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The Ottawa NASA boss burns speculation about the new Canadian Space Station role

OTTAWA – The head of the US space organization raised Canada's artificial intelligence expertise in Ottawa Tuesday, speculating that Canada…

OTTAWA – The head of the US space organization raised Canada’s artificial intelligence expertise in Ottawa Tuesday, speculating that Canada will join its next bold venture to unlock the moon’s secrets.

Jim Bridenstine, the administrator of the National Aeronautics and Space Administration, said he wants Canada’s decades of long space partnership with the United States to continue as it begins with the creation of its new “Lunar Gateway” – next generation outpost that the United States plans to send circles around the moon .

“I want to be clear about how important it is: We want Canada to be a part of it in a great way. In fact, Canada has very unique and exceptional possibilities in terms of robotics and artificial intelligence,” Bridenstine told An event Tuesday, at the beginning of a two-day trip to the capital.

“The reason I’m here &#821

1; the whole reason I’m here for the next two days – We want international partners. Canada in a key to the success of this mission.”

Bridenstine participated in a demonstration at Carleton University by Mission Control, a Canadian company that works with robotics that can be used to test soil samples.

That event was hot -Different to his highly anticipated keynote address on Wednesday at a conference from the Aerospace Industries Association of Canada where speculation is high about Canada’s participation in the Lunar Gateway will be announced.

Innovation Minister Navdeep Bains, a vocal booster of Canada’s AI hubs in Ontario and Quebec, is also scheduled to speak.

The government wants to increase Canada’s AI reputation internationally and sees the pointed sector as the key to its plans to stimulate growth and create what it calls jobs of the future.

In September, the Canadian Space Agency appears to form the basis of an expanded partnership with NASA when awarding bids for projects aimed at siting Canada to contribute to future space missions involving human and robot exploration.

In his Tuesday, Bridenstine wrote his Canadian decades of long-term cooperation with the United States, which began in 1962 with the Alouette-1 science satellite and continued with his iconic invention of the Canada Army Army on NASA spacecraft – as well as contributing 14 astronauts.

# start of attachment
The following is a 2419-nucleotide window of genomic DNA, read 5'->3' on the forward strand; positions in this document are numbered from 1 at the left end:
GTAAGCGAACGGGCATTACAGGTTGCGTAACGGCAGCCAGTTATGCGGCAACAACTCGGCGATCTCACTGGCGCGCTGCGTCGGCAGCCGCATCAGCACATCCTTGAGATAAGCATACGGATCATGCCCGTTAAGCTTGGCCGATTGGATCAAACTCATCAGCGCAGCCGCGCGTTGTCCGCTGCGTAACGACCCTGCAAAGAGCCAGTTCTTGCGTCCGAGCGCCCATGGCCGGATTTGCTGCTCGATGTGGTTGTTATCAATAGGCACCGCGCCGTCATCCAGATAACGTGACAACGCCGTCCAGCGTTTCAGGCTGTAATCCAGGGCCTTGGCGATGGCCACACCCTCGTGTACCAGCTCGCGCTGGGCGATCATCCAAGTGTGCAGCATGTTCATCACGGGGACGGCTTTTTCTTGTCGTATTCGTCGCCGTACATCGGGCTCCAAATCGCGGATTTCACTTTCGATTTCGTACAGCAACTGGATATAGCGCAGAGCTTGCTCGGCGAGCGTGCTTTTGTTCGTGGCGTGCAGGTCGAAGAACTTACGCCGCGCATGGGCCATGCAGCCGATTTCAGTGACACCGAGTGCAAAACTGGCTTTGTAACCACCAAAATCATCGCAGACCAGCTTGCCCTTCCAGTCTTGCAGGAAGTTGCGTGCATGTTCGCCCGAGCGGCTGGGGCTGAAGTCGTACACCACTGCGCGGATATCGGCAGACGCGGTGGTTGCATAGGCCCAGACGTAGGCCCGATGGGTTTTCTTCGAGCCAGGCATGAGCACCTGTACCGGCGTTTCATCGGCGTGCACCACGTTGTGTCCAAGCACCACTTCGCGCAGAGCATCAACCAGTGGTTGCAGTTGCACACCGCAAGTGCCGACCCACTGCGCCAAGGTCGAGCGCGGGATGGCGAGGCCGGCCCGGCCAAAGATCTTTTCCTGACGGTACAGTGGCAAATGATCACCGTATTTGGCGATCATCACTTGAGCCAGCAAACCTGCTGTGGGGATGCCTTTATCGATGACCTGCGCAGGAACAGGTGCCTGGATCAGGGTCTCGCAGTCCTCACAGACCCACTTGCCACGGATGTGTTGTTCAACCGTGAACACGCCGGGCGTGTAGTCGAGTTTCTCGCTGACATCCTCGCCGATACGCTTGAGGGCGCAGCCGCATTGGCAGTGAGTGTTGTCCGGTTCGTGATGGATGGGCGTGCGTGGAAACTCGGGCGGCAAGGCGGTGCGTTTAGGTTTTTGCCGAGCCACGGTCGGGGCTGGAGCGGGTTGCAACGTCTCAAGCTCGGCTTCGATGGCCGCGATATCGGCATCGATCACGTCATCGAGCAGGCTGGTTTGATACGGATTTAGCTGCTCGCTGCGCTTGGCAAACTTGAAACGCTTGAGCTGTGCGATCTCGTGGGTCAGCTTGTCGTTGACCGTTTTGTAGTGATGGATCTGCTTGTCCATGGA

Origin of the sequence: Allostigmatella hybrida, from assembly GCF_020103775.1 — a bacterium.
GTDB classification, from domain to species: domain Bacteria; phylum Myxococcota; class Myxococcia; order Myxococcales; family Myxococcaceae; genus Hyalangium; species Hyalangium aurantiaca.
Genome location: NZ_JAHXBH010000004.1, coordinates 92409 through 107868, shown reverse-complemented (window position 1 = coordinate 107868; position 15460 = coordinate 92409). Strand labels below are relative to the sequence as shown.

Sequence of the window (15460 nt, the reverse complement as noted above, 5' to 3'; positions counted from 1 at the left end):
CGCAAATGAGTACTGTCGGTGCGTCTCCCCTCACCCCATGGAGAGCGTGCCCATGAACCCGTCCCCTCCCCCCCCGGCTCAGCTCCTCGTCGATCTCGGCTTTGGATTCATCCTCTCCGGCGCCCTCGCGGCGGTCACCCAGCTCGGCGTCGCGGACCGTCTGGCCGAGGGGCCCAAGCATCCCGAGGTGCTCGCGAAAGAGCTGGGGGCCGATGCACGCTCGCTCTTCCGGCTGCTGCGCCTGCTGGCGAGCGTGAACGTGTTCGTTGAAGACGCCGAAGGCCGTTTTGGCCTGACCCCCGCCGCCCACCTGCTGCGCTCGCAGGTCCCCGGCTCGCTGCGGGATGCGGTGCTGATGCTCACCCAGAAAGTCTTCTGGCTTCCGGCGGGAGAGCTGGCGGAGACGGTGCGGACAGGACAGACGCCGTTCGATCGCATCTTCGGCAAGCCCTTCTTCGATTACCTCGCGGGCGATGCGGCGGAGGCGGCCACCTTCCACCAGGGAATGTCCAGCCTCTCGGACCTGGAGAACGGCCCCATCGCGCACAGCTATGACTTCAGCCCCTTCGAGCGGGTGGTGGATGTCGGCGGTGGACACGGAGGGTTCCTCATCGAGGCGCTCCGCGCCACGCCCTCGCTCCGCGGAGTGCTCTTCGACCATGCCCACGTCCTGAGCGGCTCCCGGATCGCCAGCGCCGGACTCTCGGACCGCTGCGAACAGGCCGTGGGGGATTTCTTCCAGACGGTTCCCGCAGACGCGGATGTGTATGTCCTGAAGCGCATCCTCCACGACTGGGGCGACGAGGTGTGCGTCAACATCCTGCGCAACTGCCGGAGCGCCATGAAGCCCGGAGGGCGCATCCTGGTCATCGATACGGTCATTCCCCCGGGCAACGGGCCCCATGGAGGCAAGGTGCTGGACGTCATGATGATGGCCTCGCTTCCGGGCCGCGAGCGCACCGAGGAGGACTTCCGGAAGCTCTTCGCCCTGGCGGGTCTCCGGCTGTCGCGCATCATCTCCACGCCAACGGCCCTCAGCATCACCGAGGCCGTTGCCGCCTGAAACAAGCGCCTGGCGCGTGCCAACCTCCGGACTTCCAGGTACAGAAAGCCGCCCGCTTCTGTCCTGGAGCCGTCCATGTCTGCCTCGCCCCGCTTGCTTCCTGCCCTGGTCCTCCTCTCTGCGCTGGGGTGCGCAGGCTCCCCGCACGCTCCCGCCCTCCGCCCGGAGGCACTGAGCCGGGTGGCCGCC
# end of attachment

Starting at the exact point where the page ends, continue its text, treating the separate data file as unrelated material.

“We can do more now than we have ever been able to do on the moon’s surface because of what we can do tele-robotically,” says Bridenstine. “And of course, no country on the planet is better at this kind of business than Canada.”

Bridenstine offered a bold vision of what could be accomplished with a “reusable command module so that we can go back and forth to the surface of the moon, over and over again with robots, robbers, landers and people.”

Return to the moon would be a long-term project that would not end with an Apollo-style flotation and a quick departure, he said.

“This time when we go, we’ll stay.”

Only years ago, missions from India and NASA found water sources on the moon, which have unlocked the potential to create drinking water, respiratory air and even rocket fuel when cracked in hydrogen and oxygen and put into cryogenic form, says Bride Stine.

“Then the question asks: What do we not yet know about the moon?” he said. “The room has transformed the human state to improve the lives of all people … All these opportunities are available because of a trace blown by our countries.”

The Canadian Space Organization president Sylvain Laporte did not dispel any pending partnership with the United States, but he suggested that there has been a smooth cooperation so far.

“As friends go, sometimes we have some ups and sometimes we have some downs,” said the Laporte collection. “But all the time in our relationship, space has always been there in the form of a good example of how we continue to work together and move the way forward.”

Mike Blanchfield, The Canadian Press

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